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234 × 156 mm
128 pages
Paperback with flaps
30 illustrations
01 Mar 2001
  • £12.95

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Extreme Europe Stephen Barber

Extreme Europe explores the urban extremes of Europe in their cultural, physical, geographical and mythical dimensions, considering the history and visual culture of Europe in the decade after the fall of the Berlin Wall. Barber’s purpose is to examine Europe’s cities and their surrounding areas as sites of a conflict between the mesmerising, all-engulfing power of visual media and the barely surviving traces of tenacious historical culture; his premise is that the ‘breakdown zones’ at Europe’s urban edges are the sites where its oppositional and most vital images and languages are being created today.

Barber sets out to explore and define Europe’s political and conceptual edges, first making a circuit eastwards through Albania to Turkey, then south – and westwards along the Mediterranean coast, with stops in Crete and Marseille. The book’s two other sections move, first, through several decades of history as they can be read in both the surviving and the transformed fabrics of Berlin, and, finally, through the frayed, disaffected multicultural landscapes of Paris’ outer suburbs.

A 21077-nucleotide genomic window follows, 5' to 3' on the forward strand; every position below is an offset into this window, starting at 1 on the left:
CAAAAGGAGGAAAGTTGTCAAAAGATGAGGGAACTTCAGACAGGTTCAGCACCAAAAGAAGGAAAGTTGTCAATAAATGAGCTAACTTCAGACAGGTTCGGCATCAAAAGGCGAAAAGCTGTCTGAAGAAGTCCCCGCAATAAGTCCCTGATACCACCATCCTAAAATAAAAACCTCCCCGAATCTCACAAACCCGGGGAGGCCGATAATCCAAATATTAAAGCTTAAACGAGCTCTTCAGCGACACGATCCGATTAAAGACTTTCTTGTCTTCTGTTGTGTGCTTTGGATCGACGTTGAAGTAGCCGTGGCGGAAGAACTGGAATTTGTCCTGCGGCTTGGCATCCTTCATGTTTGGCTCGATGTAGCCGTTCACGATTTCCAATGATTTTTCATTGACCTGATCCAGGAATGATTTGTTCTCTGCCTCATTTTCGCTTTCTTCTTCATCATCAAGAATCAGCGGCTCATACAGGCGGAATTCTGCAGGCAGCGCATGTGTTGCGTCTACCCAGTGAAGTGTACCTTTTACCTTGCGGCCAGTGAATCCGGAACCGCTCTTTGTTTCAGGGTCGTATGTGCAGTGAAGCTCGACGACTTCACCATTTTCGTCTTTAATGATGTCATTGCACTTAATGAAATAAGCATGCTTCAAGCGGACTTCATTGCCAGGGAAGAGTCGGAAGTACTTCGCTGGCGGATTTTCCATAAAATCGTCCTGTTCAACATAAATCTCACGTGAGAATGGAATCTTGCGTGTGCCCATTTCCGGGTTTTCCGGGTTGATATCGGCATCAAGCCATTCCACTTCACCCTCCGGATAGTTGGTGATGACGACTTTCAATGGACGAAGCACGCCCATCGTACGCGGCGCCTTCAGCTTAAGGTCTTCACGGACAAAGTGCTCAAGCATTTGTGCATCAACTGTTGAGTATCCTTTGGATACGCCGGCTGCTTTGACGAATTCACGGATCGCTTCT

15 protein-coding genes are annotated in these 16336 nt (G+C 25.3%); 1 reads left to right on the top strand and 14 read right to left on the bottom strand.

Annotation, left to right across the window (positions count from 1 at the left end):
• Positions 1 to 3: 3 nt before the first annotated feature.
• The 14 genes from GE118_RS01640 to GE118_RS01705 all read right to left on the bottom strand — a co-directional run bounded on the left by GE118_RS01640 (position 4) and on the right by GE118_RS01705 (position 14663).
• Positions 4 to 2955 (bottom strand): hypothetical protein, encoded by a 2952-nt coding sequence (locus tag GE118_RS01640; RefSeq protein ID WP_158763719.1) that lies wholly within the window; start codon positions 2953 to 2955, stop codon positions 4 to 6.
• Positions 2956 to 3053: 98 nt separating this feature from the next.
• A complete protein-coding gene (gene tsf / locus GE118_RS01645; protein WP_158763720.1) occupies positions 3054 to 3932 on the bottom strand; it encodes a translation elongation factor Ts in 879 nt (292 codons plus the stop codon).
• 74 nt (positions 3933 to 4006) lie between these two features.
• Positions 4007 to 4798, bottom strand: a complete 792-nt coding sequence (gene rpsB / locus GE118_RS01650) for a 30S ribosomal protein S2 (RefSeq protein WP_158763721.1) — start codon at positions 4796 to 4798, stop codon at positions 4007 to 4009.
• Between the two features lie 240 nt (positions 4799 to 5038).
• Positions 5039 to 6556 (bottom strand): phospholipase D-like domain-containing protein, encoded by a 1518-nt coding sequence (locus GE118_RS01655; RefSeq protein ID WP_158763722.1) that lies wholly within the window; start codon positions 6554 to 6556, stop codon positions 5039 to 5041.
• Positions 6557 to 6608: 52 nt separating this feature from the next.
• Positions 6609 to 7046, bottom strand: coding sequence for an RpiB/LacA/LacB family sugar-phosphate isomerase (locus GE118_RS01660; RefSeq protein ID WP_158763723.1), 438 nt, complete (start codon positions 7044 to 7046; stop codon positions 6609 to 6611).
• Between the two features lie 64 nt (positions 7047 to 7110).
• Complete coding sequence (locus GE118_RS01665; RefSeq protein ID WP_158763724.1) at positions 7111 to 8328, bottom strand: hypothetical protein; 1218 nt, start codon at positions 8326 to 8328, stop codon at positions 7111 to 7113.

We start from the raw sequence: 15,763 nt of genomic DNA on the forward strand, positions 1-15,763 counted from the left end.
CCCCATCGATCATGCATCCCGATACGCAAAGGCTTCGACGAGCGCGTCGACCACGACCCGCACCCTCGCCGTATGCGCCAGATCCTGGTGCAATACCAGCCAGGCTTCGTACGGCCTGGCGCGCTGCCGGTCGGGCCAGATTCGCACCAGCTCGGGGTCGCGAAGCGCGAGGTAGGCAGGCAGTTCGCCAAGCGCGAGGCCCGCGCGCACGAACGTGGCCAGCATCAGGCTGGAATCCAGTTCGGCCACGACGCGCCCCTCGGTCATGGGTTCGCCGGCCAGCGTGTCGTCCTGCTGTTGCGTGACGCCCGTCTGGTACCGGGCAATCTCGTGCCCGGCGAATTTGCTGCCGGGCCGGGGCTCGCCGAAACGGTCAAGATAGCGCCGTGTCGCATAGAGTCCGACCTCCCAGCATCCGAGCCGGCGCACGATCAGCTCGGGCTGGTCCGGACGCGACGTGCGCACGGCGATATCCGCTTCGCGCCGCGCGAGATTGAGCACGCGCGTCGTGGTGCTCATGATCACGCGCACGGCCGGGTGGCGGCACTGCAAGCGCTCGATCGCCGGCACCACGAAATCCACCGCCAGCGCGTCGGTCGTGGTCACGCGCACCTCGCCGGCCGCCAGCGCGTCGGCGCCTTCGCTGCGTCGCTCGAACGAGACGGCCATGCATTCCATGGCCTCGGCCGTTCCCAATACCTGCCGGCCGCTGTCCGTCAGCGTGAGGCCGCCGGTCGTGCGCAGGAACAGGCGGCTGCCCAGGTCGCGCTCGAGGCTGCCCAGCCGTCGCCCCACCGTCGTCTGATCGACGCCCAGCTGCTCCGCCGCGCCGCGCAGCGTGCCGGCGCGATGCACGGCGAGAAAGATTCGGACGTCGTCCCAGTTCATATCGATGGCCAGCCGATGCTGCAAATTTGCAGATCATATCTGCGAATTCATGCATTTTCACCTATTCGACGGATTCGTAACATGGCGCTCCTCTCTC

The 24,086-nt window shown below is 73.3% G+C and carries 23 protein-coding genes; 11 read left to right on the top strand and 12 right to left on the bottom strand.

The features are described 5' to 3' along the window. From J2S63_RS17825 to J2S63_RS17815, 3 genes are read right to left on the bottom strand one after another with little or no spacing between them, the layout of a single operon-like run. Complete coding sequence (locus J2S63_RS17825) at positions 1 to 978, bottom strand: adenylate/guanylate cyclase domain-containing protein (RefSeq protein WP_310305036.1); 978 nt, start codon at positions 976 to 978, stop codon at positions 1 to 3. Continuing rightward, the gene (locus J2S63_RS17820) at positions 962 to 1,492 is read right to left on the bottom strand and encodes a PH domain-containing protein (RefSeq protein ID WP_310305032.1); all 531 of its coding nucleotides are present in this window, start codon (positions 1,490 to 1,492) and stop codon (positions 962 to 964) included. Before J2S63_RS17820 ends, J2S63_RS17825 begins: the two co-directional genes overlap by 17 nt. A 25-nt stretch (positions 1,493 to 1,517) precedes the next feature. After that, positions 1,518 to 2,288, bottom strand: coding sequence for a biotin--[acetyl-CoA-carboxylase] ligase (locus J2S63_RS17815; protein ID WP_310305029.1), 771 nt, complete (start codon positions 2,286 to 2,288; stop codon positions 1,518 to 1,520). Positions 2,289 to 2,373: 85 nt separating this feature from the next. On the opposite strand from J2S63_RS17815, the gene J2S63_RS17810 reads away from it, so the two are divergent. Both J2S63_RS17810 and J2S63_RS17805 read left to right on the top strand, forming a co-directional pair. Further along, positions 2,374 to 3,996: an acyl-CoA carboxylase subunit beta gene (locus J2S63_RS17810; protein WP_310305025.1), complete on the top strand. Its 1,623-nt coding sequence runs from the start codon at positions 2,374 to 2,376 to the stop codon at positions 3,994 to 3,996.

‘[Barber’s] book is a rich account of a fracturing continent, re-forming endlessly in the minds of its inhabitants.’ – The Independent on Sunday

‘Barber’s account of a journey around the margin’s of Euroland is as provocative and illuminating as his previous incursions into the continental mindset . . . a fine eye for the telling detail and a fluid prose style . . . Barber’s a useful and rigorous guide to the byways and border-zones of this hugely diverse landmass.’ – Untold

‘In Stephen Barber’s Extreme Europe, we have a writer who carries the city within him.’ – Literary Review of Canada

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Stephen Barber is Professor in the Faculty of Art, Design and Architecture at Kingston University, Surrey, and has been hailed by the Independent on Sunday as ‘a cultural historian of real distinction . . . [who] gives us superb, rich, unjudgemental portraits of multi-stranded societies.’ He is the author of Fragments of the European City (Reaktion, 1995), Projected Cities: Cinema and Urban Space (Reaktion, 2000) and Jean Genet (Reaktion, 2005).